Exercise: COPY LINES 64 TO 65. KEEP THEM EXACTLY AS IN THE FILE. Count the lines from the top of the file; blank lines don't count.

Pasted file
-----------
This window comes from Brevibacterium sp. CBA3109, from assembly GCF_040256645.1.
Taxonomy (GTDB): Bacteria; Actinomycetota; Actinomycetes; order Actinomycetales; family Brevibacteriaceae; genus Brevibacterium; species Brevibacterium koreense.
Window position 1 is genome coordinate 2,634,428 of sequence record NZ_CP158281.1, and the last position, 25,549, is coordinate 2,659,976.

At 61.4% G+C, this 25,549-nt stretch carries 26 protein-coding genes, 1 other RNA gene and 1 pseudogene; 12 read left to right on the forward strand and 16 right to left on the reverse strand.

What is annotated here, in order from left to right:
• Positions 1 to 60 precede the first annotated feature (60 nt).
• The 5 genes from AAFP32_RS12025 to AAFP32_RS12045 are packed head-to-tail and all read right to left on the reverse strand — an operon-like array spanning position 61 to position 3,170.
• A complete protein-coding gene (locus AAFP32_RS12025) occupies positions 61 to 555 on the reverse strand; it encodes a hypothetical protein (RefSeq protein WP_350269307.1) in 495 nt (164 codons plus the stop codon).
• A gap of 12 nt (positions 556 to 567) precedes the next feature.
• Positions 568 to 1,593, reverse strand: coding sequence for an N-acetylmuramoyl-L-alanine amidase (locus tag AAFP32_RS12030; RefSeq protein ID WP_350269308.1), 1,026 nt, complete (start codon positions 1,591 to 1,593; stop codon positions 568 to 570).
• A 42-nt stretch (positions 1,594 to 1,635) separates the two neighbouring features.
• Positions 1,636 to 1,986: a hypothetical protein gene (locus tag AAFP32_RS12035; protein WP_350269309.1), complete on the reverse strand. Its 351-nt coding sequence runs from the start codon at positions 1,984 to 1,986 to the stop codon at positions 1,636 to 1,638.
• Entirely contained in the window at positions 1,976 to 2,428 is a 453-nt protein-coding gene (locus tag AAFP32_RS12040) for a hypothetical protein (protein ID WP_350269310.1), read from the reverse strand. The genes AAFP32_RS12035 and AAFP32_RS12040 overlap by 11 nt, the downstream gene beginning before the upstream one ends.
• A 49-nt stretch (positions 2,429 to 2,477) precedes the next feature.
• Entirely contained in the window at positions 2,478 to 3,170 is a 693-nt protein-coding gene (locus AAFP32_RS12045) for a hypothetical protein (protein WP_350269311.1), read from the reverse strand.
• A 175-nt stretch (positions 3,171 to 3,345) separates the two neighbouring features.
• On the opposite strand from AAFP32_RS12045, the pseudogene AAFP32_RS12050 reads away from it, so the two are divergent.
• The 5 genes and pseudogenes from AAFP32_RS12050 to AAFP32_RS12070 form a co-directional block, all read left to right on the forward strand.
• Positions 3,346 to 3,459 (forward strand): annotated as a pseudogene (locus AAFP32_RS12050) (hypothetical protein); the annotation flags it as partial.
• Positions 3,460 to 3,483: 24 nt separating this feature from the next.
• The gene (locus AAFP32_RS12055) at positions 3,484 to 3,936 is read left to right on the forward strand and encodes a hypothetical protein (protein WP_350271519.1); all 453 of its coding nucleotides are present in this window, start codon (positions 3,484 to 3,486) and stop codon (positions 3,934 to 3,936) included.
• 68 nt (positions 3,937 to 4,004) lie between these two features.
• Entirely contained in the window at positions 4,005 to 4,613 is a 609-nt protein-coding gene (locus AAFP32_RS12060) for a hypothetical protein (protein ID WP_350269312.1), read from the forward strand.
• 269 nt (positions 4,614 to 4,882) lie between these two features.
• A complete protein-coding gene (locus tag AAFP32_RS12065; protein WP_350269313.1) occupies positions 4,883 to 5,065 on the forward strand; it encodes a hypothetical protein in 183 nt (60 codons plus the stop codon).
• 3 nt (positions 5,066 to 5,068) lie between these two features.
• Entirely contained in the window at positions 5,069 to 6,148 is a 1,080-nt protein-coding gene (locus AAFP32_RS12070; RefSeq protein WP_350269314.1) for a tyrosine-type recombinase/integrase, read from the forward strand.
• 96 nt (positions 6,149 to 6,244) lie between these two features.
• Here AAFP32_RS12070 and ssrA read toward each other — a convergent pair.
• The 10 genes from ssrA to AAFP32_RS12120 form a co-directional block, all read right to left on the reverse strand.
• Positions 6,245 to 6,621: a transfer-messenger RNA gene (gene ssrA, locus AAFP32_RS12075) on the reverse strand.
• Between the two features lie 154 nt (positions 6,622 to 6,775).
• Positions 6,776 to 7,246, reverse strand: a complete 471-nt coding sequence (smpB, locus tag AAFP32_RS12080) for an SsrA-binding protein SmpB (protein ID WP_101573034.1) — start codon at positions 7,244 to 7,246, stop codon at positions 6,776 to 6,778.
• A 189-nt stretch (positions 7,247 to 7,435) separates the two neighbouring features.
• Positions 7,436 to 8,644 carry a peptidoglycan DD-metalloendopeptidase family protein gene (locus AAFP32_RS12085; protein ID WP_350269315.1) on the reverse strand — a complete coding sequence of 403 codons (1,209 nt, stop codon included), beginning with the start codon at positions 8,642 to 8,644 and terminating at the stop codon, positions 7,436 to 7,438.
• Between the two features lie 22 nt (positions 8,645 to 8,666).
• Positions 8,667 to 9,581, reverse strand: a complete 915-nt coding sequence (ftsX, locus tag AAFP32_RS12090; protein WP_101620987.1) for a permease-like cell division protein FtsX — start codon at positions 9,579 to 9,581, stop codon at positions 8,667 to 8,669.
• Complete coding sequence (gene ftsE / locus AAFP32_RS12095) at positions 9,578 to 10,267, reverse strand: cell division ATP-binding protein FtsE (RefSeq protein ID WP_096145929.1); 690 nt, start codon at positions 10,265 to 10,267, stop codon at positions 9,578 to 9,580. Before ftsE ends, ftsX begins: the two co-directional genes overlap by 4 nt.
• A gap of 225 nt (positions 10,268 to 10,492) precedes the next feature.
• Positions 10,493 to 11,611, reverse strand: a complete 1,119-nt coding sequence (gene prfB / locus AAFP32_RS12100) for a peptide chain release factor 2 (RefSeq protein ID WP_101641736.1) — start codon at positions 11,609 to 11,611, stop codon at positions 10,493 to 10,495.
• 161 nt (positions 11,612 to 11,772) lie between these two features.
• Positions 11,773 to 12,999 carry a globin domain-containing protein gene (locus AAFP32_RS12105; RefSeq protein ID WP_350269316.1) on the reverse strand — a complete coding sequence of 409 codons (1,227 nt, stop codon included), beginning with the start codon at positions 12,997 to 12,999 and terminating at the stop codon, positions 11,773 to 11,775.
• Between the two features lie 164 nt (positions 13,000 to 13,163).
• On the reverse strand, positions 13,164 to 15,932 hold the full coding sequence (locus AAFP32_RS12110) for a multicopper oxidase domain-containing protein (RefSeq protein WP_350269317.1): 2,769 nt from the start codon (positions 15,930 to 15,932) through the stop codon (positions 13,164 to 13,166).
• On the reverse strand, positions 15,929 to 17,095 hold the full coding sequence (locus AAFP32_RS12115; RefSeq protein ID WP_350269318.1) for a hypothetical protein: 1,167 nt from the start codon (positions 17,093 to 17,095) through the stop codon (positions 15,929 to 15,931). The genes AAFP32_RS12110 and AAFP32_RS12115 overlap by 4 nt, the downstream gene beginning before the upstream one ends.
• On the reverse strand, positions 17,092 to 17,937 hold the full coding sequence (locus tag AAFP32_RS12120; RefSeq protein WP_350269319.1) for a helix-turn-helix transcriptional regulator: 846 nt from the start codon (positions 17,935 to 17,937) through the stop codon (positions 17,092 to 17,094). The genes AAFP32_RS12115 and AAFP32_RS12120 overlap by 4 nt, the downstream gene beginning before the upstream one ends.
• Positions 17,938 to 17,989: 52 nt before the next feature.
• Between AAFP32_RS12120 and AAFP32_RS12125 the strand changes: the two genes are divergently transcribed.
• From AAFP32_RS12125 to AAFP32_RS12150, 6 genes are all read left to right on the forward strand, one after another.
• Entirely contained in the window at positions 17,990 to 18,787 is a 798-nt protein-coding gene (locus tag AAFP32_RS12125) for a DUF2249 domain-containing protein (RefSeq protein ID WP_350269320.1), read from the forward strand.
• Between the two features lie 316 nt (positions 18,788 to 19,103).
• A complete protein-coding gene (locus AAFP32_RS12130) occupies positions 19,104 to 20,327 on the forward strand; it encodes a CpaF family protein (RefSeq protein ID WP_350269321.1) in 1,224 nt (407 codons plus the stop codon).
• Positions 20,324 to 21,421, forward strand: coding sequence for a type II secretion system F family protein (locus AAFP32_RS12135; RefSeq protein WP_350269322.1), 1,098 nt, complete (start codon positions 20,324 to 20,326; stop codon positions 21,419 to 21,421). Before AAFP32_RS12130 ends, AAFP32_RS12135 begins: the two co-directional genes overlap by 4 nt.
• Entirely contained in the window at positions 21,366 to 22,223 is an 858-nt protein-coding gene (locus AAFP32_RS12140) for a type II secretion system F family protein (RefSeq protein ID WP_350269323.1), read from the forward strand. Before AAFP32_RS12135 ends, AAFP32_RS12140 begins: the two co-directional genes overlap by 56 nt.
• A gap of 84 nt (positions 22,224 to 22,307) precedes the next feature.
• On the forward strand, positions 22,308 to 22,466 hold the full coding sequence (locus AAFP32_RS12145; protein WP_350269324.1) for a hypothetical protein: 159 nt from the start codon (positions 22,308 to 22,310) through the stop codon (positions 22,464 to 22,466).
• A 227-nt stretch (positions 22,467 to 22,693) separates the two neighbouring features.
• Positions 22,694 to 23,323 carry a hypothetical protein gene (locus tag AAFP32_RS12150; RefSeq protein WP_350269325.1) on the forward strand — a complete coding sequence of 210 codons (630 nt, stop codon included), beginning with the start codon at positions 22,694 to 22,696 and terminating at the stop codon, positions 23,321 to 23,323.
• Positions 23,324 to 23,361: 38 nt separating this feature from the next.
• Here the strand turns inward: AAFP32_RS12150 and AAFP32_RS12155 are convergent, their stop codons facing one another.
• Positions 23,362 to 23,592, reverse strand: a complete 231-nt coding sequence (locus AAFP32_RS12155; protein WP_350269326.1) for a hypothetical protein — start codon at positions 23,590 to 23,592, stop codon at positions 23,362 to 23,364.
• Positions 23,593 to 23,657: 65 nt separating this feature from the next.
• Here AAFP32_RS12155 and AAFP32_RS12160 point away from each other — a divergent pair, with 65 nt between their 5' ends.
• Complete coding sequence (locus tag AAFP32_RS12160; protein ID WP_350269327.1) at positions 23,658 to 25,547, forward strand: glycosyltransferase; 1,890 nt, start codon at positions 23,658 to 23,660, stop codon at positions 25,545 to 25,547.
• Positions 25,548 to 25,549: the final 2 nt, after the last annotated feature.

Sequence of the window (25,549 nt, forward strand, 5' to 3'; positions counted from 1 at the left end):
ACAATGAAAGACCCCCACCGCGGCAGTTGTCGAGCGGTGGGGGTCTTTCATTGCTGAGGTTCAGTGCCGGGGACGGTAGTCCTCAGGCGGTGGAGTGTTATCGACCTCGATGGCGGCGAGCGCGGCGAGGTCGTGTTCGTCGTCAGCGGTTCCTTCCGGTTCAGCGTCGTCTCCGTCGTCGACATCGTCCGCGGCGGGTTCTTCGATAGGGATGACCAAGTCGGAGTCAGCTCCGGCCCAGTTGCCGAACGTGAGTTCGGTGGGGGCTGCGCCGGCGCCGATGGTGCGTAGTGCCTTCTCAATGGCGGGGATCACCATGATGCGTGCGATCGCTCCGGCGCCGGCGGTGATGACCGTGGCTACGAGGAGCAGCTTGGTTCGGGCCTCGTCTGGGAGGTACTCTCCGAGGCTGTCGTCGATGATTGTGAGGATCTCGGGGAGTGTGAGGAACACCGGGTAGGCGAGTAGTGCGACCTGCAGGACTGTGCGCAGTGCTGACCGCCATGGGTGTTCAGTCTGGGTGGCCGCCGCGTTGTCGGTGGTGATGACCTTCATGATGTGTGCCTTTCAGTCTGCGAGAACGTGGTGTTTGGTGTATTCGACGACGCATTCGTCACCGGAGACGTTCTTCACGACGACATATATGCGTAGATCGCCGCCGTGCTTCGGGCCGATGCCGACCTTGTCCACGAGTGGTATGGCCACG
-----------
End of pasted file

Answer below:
• Complete coding sequence (locus tag AAFP32_RS12160; protein ID WP_350269327.1) at positions 23,658 to 25,547, forward strand: glycosyltransferase; 1,890 nt, start codon at positions 23,658 to 23,660, stop codon at positions 25,545 to 25,547.
• Positions 25,548 to 25,549: the final 2 nt, after the last annotated feature.